The restaurant(s) did not prosper and SEB filed a petition for reorganization pursuant to Chapter 11 of the Bankruptcy Code on July 15, 1997. On October 24, 1997, Dr. Stack became the President of SEB and took over its management and operation. The Chapter 11 bankruptcy case was dismissed on June 19, 1998. Dr. Stack then closed the SEB restaurant. He is alleged to have signed a new lease for the restaurant space and to have sold the assets of SEB at less than fair market value to Capital City Bistros, Inc. ("Capital City"), a new corporation he set up and wholly owned. Further, Dr. Stack is alleged to have later sold the new restaurant for approximately $200,000.00, and to have retained the entire proceeds without regard to the interests of any shareholders of SEB.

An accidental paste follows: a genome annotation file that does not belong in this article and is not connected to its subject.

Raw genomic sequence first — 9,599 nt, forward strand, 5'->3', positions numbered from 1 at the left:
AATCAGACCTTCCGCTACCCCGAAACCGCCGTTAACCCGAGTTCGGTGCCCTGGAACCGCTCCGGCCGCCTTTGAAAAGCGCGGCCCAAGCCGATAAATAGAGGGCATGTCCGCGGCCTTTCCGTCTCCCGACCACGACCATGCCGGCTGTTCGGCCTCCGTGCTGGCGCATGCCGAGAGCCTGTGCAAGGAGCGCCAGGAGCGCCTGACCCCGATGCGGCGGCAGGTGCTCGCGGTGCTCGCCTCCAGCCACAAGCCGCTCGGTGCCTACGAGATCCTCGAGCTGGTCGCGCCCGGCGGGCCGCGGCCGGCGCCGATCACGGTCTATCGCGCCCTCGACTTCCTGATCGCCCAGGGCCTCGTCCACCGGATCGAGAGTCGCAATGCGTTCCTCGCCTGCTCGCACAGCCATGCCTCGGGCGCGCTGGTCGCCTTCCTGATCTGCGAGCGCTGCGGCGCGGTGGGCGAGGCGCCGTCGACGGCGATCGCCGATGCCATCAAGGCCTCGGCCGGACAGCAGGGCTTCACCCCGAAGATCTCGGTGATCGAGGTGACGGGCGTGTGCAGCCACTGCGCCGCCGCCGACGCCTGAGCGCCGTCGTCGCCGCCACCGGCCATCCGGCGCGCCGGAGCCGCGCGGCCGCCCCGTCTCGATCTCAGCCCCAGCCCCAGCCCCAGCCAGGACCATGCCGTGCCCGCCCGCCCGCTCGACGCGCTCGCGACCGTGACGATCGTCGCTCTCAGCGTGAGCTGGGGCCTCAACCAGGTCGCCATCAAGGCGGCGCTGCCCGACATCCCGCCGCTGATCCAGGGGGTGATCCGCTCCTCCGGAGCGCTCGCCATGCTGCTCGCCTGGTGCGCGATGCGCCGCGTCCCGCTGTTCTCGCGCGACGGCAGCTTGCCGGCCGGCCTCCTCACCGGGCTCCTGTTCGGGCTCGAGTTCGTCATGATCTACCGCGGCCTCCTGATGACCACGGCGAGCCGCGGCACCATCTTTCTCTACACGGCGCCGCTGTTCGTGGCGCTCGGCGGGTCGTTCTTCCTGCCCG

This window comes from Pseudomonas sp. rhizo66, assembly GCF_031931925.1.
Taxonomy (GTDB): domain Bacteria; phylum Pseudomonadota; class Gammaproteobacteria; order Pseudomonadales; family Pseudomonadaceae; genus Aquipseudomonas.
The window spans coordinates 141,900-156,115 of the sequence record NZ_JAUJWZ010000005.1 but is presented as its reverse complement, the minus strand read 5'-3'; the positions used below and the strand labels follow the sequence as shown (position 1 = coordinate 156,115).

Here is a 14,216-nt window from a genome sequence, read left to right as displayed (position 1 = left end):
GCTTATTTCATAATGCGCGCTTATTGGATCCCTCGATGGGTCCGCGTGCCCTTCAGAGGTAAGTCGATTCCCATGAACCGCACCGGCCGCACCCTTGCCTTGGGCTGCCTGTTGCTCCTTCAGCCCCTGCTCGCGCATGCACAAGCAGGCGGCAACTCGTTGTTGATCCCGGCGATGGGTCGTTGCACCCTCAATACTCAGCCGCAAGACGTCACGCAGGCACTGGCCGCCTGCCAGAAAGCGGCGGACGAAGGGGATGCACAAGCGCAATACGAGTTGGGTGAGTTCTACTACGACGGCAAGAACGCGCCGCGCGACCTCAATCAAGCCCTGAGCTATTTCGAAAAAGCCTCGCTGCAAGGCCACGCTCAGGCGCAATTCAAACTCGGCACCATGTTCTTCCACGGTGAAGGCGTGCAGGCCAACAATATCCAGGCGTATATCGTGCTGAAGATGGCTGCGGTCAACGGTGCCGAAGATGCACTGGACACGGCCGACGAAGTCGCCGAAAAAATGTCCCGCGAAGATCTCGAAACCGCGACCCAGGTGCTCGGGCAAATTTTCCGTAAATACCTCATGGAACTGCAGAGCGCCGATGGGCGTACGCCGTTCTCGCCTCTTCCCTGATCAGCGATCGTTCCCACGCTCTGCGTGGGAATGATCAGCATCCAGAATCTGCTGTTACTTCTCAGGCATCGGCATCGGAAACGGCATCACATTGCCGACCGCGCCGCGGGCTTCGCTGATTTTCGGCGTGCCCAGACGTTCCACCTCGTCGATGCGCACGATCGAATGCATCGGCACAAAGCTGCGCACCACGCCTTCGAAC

The complaint also alleges that Dr. Stack failed to pay any taxes, past or current, or to file tax reports during the period of time he operated SEB. Mr. Ezrin asserts that Dr. Stack falsely told the District of Columbia, in June 1998, that Mr. Ezrin was responsible for all taxes even though Dr. Stack was operating SEB at that time. It appears that the District of Columbia assessed taxes, interest and penalties against Mr. Ezrin for the full amount due by SEB which, through July 29, 2000, amounted to $244,594.83.